I am an absolute analytics geek – there are no two ways around it. I’ve always been interested in the rules of human behavior across all aspects of life, and web analytics are simply the digital representation of our collective interests. It’s easy to get lost in the wide swath of web traffic analysis tools created to help web masters and business owners better understand how customers interact with them.

While I love the numbers, I know it is easy to get bogged down in the overwhelming amount of data you can access about your website. Let’s dive into the most important stats you should know and what they represent.

I’m using the metrics terms used in reports built in Raven SEO Tools.

Overall Engagement

Website engagement has a few different definitions. For this cheat-sheet, we’re specifically referring to how incoming customers interact with the pages of your website. These measurements will help you discern how interesting your web pages are and how often customers want to explore your site.

  • Page Views – The overall number of times a set of consumer eyeballs has seen a fully loaded page on your website. This number goes up every time someone clicks through a link and lands on a page, navigates from page to page on your site or types the address to any of your pages into their navigation bar.
  • Pages/Visit – The average number of pages customers navigate through while visiting your website.
  • Bounce Rate – The percentage of people who come to a page on your site, but do not continue on to other pages.

What the numbers tell you and what you should do next:

If you’re experiencing a growing number of page views year over year, it means you’re more visible on the web, building more inbound links on other sites and encouraging more people to explore your site. Continue to promote new content on a wide range of social platforms and through links in emails to existing and prospective clients.

A decreasing “pages/visit” number and increasing bounce rate might indicate you aren’t giving visitors a compelling reason to learn more. Consider adding more specific calls to action or clearer reasons to continue to another page.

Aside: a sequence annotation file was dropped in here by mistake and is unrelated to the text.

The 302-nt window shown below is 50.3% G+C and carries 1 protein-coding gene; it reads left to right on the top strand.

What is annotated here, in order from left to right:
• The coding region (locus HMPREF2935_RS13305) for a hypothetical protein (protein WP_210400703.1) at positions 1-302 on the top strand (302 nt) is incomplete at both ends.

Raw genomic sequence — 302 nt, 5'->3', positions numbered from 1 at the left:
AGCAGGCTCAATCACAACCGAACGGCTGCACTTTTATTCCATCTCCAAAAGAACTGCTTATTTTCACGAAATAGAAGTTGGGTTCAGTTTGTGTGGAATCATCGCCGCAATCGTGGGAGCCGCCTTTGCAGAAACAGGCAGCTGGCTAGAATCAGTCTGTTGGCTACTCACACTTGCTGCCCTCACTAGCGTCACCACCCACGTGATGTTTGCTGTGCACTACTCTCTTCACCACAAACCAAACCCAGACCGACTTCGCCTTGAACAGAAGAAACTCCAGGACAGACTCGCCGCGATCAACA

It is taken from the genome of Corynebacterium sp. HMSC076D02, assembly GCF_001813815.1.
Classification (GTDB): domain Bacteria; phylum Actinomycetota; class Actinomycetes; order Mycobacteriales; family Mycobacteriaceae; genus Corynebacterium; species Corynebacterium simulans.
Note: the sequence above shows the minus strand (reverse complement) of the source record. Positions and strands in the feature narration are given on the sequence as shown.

Inbound Traffic

This is an effective way to gauge the volume of your online presence and the rate at which new potential customers are discovering your brand.

  • Visits (new/old) – The total number of visits to any page on your website over a set period of time. Both new visitors and returning visitors can be tracked here.
  • Top performing landing page – A breakdown of the top landing pages on your website and how many new visitors they attract over a time period.

What the numbers tell you and what you should do next:

If you’ve created a page that gets no new visitors, it’s safe to assume its content was not appropriate for your readership. Occasionally it’s a timing issue. Try promoting the post in a newsletter or with a few more social shares. If it still gets no interaction, move on.

An older page which consistently brings new traffic to your site is a good indicator of the type of content your audience wants. Consider adding additional content on the same topic to increase your site’s ranking as an authority on the subject.

Referrals and Referral Traffic

Though not as valuable as they once were, referral links from reputable and relevant websites and traffic from those links are still viewed favorably by search engines. Links to your site from other experts in your field lends to your site’s authority and relevance and introduces you to a new audience.

  • Total referring links – The total number of inbound links to your website from across the entire web. It’s very difficult to catch every single link made to your site, but this readout is a valuable way to track brand growth trends.
  • Total referring root domains – The total number of root domains (a.k.a. those that end simply in .com, .biz, .edu etc.) which have a link to your site somewhere in their website. This is a measure of trustworthiness and can help build authority on specific topics.
  • Visits from top referrers – The total number of visits to your site from referrals broken out site by site.

What the numbers tell you and what you should do next: 

Every link that a search engine robot can move through is valuable, so long as they exist on reputable websites. The more links you earn across the web, the stronger your trust with the search engines will be.

Treat your top referrers kindly- never hesitate to link back to them if their subject matter expertise would add value to your content.

Take time to review your analytics monthly. Use the data to adjust your strategy and keep doing what works. Want to learn more about this topic? Join us on May 7th for a working session on What You Measure Matters.